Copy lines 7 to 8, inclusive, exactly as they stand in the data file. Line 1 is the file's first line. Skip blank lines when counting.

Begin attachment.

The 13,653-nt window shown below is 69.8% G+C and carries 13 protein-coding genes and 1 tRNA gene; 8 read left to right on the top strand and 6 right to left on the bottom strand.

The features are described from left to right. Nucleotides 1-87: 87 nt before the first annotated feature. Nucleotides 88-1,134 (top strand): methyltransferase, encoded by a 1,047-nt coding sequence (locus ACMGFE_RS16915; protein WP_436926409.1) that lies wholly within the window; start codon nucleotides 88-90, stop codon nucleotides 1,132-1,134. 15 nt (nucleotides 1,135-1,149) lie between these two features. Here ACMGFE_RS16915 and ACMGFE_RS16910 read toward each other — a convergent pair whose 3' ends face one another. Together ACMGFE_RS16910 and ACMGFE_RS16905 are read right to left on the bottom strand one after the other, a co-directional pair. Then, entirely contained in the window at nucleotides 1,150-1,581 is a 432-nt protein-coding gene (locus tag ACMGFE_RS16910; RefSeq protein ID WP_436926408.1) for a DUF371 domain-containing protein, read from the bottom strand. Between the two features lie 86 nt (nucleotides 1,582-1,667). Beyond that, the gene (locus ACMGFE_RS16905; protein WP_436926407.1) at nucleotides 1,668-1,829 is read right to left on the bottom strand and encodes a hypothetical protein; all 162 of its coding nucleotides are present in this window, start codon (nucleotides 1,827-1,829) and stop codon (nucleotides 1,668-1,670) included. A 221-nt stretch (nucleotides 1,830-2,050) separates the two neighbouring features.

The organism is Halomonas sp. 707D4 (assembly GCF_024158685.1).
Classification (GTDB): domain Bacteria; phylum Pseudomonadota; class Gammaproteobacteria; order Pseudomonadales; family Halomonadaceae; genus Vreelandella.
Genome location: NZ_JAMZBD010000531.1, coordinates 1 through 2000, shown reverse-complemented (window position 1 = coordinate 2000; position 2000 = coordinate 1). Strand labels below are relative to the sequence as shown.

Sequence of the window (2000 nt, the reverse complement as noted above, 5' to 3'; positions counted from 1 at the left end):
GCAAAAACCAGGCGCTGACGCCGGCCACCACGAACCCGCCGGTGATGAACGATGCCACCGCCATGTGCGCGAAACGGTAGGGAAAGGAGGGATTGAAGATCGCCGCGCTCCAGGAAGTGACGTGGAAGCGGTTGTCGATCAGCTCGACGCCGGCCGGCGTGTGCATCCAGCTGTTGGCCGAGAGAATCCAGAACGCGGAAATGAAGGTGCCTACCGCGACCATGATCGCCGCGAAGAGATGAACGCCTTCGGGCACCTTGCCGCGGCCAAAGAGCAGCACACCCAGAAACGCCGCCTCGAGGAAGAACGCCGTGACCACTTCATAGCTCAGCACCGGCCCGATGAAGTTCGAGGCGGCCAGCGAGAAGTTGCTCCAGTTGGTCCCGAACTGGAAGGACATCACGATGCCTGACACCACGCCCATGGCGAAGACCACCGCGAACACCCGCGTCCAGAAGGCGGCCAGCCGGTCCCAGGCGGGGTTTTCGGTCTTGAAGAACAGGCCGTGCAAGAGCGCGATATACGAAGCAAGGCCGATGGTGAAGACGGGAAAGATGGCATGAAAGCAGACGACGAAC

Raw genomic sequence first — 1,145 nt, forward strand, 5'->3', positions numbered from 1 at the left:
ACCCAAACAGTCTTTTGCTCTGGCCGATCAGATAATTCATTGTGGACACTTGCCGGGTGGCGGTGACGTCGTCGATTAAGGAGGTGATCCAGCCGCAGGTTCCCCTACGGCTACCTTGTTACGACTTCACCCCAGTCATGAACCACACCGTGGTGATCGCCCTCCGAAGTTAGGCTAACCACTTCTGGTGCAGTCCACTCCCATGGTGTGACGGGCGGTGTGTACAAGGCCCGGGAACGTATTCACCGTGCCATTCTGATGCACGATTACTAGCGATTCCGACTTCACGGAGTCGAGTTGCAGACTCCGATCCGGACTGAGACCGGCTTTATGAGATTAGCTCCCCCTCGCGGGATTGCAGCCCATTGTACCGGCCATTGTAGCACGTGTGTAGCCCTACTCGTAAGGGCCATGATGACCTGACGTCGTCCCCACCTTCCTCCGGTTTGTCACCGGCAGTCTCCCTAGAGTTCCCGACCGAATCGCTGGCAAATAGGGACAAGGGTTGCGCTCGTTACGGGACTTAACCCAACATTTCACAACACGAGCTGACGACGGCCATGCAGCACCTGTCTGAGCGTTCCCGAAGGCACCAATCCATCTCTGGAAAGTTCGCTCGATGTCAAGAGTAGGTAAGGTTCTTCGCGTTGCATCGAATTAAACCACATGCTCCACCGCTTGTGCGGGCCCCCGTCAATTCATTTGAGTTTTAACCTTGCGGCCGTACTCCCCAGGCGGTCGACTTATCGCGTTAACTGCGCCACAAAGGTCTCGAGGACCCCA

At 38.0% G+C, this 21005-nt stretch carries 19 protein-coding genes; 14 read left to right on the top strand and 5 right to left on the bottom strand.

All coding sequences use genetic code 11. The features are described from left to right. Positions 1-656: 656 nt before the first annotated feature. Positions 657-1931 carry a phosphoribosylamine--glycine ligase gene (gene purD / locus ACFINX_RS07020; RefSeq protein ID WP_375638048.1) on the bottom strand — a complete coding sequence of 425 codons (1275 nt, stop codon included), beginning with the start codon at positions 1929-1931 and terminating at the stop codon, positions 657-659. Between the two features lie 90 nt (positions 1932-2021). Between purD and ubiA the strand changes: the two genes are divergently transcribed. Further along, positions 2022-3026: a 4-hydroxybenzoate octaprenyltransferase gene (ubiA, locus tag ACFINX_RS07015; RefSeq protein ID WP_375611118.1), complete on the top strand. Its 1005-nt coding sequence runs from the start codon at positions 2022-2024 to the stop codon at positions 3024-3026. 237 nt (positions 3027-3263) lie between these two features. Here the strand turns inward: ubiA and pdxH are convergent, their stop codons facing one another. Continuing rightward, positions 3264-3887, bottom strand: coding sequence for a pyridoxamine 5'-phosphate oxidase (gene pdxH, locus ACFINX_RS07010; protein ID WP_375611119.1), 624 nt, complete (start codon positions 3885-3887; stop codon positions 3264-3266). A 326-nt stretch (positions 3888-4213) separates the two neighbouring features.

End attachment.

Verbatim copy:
GCAAAAACCAGGCGCTGACGCCGGCCACCACGAACCCGCCGGTGATGAACGATGCCACCGCCATGTGCGCGAAACGGTAGGGAAAGGAGGGATTGAAGATCGCCGCGCTCCAGGAAGTGACGTGGAAGCGGTTGTCGATCAGCTCGACGCCGGCCGGCGTGTGCATCCAGCTGTTGGCCGAGAGAATCCAGAACGCGGAAATGAAGGTGCCTACCGCGACCATGATCGCCGCGAAGAGATGAACGCCTTCGGGCACCTTGCCGCGGCCAAAGAGCAGCACACCCAGAAACGCCGCCTCGAGGAAGAACGCCGTGACCACTTCATAGCTCAGCACCGGCCCGATGAAGTTCGAGGCGGCCAGCGAGAAGTTGCTCCAGTTGGTCCCGAACTGGAAGGACATCACGATGCCTGACACCACGCCCATGGCGAAGACCACCGCGAACACCCGCGTCCAGAAGGCGGCCAGCCGGTCCCAGGCGGGGTTTTCGGTCTTGAAGAACAGGCCGTGCAAGAGCGCGATATACGAAGCAAGGCCGATGGTGAAGACGGGAAAGATGGCATGAAAGCAGACGACGAAC

Raw genomic sequence first — 1,145 nt, forward strand, 5'->3', positions numbered from 1 at the left: